Route Description: Located just south of Bozeman, the drive to Hyalite Reservoir is one of the most convenient scenic drives you can take from any town, anywhere. This beautiful 200-acre lake sits at an elevation of 6,700’, and is surrounded by several 10,000’+ peaks. The surrounding area’s numerous trailheads and campgrounds serve as access points to Gallatin National Forest, an area ripe for just about any type of outdoor adventure you can imagine.
The route to Hyalite Reservoir takes motorists up Hyalite Canyon Road, a steep and winding, yet well-maintained road that parallels Hyalite Creek for 10 miles. Starting at the valley floor, you’ll pass through deciduous riparian zones, dense sub-alpine forests, and wildflower-filled meadows. You’ll also have various wildlife viewing opportunities including moose, elk, bears, eagles, marmots and more.
Near the main parking lot at the reservoir, you’ll find a boat ramp, picnic tables, outhouses and a newly constructed handicapped-accessible pavilion. The pavilion area is a perfect place to start a short walk, try your luck fishing or to enjoy a picnic with an unbeatable alpine view.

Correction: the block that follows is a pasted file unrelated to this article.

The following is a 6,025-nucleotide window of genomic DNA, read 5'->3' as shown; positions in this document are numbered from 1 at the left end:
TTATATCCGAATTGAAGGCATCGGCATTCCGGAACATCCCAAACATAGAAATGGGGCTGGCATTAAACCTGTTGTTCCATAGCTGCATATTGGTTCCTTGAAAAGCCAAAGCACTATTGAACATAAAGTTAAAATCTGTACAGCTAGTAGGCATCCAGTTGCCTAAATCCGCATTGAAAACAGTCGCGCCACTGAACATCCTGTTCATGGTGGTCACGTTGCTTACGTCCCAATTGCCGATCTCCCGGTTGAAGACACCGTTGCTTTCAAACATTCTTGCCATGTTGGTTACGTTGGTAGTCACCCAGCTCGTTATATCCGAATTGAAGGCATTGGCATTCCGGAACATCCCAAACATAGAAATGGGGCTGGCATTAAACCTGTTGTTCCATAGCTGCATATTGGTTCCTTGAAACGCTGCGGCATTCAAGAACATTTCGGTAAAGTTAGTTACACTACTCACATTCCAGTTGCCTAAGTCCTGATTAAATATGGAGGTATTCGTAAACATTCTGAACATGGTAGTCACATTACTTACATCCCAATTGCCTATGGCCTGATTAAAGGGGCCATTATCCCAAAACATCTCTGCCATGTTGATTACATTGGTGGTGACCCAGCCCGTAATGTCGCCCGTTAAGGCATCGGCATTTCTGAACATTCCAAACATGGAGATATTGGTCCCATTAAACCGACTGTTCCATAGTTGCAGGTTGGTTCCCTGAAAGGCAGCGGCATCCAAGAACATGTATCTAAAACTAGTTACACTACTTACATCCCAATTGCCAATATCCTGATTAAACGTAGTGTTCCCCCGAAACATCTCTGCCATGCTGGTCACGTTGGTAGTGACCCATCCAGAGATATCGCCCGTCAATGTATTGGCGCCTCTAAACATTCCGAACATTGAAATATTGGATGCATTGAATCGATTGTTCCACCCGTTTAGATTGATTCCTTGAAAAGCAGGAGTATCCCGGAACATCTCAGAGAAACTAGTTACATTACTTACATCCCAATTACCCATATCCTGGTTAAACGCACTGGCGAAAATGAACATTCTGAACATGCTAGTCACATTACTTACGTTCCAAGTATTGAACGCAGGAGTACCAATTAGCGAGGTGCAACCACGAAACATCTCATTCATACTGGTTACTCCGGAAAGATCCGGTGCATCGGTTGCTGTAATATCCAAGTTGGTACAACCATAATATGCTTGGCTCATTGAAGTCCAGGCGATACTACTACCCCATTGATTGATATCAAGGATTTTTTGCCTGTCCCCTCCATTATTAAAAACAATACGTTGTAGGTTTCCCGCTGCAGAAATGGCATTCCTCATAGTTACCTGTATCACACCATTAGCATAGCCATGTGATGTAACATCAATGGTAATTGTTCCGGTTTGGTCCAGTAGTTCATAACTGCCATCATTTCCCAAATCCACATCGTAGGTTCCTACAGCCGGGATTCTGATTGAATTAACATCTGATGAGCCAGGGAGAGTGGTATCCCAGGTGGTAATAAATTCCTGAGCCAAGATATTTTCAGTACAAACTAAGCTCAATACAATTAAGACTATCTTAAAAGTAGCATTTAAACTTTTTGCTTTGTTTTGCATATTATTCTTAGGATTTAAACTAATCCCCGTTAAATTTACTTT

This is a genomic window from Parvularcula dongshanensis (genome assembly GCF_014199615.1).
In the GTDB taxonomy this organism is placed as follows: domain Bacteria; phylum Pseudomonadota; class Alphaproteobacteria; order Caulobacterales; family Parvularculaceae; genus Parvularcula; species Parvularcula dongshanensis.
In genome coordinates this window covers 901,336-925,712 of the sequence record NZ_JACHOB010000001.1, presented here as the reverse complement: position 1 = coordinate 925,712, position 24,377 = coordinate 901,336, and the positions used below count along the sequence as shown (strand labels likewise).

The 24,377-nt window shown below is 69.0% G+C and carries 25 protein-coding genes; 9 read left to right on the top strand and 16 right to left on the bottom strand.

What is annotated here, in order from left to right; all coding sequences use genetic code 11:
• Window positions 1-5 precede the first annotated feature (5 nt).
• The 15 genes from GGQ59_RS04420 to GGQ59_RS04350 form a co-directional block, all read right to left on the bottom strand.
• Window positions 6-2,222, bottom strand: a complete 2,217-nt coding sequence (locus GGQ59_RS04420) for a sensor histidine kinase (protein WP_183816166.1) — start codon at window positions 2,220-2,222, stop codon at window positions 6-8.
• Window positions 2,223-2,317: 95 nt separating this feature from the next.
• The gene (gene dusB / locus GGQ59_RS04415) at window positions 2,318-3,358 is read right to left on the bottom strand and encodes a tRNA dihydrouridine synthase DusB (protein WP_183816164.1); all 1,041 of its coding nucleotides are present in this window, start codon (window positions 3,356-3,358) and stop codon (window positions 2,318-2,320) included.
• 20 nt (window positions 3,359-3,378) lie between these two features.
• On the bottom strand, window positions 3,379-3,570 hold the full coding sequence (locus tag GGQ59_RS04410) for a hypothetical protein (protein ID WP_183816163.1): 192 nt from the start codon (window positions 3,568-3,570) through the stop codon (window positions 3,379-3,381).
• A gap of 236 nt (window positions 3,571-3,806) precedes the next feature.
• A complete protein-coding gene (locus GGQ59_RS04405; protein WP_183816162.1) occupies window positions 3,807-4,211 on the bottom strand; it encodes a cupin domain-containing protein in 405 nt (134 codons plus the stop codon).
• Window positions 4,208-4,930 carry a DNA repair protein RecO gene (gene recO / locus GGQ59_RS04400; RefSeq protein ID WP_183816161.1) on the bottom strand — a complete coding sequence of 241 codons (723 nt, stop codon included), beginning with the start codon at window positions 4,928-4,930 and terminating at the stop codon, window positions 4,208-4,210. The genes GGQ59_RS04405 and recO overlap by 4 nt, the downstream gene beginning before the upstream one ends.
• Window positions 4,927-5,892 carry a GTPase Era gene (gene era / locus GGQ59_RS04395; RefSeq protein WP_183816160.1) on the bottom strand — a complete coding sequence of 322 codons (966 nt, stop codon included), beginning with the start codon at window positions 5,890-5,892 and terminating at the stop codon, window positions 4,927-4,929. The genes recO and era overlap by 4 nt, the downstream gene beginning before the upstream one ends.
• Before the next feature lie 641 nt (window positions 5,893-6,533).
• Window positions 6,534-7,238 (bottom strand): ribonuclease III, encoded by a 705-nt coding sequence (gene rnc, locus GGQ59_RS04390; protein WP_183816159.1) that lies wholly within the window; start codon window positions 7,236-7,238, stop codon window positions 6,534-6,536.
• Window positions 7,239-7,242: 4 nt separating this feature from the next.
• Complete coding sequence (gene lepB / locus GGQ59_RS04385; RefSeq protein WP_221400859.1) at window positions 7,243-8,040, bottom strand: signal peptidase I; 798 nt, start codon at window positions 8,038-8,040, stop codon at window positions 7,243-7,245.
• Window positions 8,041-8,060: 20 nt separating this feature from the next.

Route Type: Out and Back
Distance: 40 miles
Time to Allow: 2 hours (1.5 hours drive time)
Map Link: http://bit.do/hyalite
Critical Notes: Hyalite Canyon Road is a favorite route for road cycling enthusiasts, and the road’s blind curves and narrow shoulders can make it a dangerous one. Remember to share the road and provide at least 5 feet of buffer distance between you and any cyclists you might encounter.
Route Description: In just two right-hand turns, this perfect half-day road adventure showcases stunning views of the Bridger Mountains, a taste of small town Montana in the Shields River Valley and a look back in history as you cross over Bozeman Pass.
The first leg of the loop begins as you head out of Bozeman on N. Rouse Avenue, where the city street turns into a rural byway, MT-86, in the blink of an eye. Before you know it, you’ll be climbing up Bridger Canyon Road, with the namesake mountains to your left and the Bangtail Range on your right. Just after the road summits, the Northern Bridger and Crazy Mountain ranges come into view, showing off some of the most beautiful high alpine terrain in the Northern Rockies.